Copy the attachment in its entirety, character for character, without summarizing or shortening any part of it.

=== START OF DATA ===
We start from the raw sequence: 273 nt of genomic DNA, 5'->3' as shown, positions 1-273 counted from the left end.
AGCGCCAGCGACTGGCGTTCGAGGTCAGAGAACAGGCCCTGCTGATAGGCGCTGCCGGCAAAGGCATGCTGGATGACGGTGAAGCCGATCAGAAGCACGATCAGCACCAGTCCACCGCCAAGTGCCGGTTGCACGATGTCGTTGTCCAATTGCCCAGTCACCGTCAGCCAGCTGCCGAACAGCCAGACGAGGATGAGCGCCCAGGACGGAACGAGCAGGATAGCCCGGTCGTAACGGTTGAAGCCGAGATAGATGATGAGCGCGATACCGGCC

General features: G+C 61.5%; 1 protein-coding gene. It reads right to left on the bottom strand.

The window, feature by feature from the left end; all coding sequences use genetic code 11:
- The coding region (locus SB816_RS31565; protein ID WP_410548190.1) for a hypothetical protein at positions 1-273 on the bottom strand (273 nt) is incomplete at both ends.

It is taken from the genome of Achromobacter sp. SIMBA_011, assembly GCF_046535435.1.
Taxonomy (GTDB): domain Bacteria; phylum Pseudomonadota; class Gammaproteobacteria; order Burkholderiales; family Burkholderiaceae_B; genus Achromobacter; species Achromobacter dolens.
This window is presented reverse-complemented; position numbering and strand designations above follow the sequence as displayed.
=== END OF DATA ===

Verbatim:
We start from the raw sequence: 273 nt of genomic DNA, 5'->3' as shown, positions 1-273 counted from the left end.
AGCGCCAGCGACTGGCGTTCGAGGTCAGAGAACAGGCCCTGCTGATAGGCGCTGCCGGCAAAGGCATGCTGGATGACGGTGAAGCCGATCAGAAGCACGATCAGCACCAGTCCACCGCCAAGTGCCGGTTGCACGATGTCGTTGTCCAATTGCCCAGTCACCGTCAGCCAGCTGCCGAACAGCCAGACGAGGATGAGCGCCCAGGACGGAACGAGCAGGATAGCCCGGTCGTAACGGTTGAAGCCGAGATAGATGATGAGCGCGATACCGGCC

General features: G+C 61.5%; 1 protein-coding gene. It reads right to left on the bottom strand.

The window, feature by feature from the left end; all coding sequences use genetic code 11:
- The coding region (locus SB816_RS31565; protein ID WP_410548190.1) for a hypothetical protein at positions 1-273 on the bottom strand (273 nt) is incomplete at both ends.

It is taken from the genome of Achromobacter sp. SIMBA_011, assembly GCF_046535435.1.
Taxonomy (GTDB): domain Bacteria; phylum Pseudomonadota; class Gammaproteobacteria; order Burkholderiales; family Burkholderiaceae_B; genus Achromobacter; species Achromobacter dolens.
This window is presented reverse-complemented; position numbering and strand designations above follow the sequence as displayed.